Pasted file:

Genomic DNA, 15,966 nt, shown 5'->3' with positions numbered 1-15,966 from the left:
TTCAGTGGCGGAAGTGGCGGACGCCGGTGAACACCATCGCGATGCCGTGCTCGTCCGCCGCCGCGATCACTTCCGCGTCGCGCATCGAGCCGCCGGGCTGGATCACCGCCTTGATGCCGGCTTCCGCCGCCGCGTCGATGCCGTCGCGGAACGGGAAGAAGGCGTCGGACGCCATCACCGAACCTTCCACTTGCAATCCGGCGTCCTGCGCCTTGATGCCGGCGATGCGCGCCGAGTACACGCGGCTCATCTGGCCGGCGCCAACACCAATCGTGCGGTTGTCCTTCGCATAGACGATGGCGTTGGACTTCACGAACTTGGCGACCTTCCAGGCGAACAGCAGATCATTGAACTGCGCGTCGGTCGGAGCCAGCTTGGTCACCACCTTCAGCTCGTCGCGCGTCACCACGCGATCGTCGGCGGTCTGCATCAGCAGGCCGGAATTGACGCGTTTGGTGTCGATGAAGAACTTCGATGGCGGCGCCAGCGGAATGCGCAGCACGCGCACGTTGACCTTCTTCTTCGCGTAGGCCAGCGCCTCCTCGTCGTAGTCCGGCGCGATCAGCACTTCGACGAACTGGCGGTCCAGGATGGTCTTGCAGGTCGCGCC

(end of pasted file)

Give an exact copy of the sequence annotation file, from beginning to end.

Genomic DNA, 15,966 nt, shown 5'->3' with positions numbered 1-15,966 from the left:
TTCAGTGGCGGAAGTGGCGGACGCCGGTGAACACCATCGCGATGCCGTGCTCGTCCGCCGCCGCGATCACTTCCGCGTCGCGCATCGAGCCGCCGGGCTGGATCACCGCCTTGATGCCGGCTTCCGCCGCCGCGTCGATGCCGTCGCGGAACGGGAAGAAGGCGTCGGACGCCATCACCGAACCTTCCACTTGCAATCCGGCGTCCTGCGCCTTGATGCCGGCGATGCGCGCCGAGTACACGCGGCTCATCTGGCCGGCGCCAACACCAATCGTGCGGTTGTCCTTCGCATAGACGATGGCGTTGGACTTCACGAACTTGGCGACCTTCCAGGCGAACAGCAGATCATTGAACTGCGCGTCGGTCGGAGCCAGCTTGGTCACCACCTTCAGCTCGTCGCGCGTCACCACGCGATCGTCGGCGGTCTGCATCAGCAGGCCGGAATTGACGCGTTTGGTGTCGATGAAGAACTTCGATGGCGGCGCCAGCGGAATGCGCAGCACGCGCACGTTGACCTTCTTCTTCGCGTAGGCCAGCGCCTCCTCGTCGTAGTCCGGCGCGATCAGCACTTCGACGAACTGGCGGTCCAGGATGGTCTTGCAGGTCGCGCC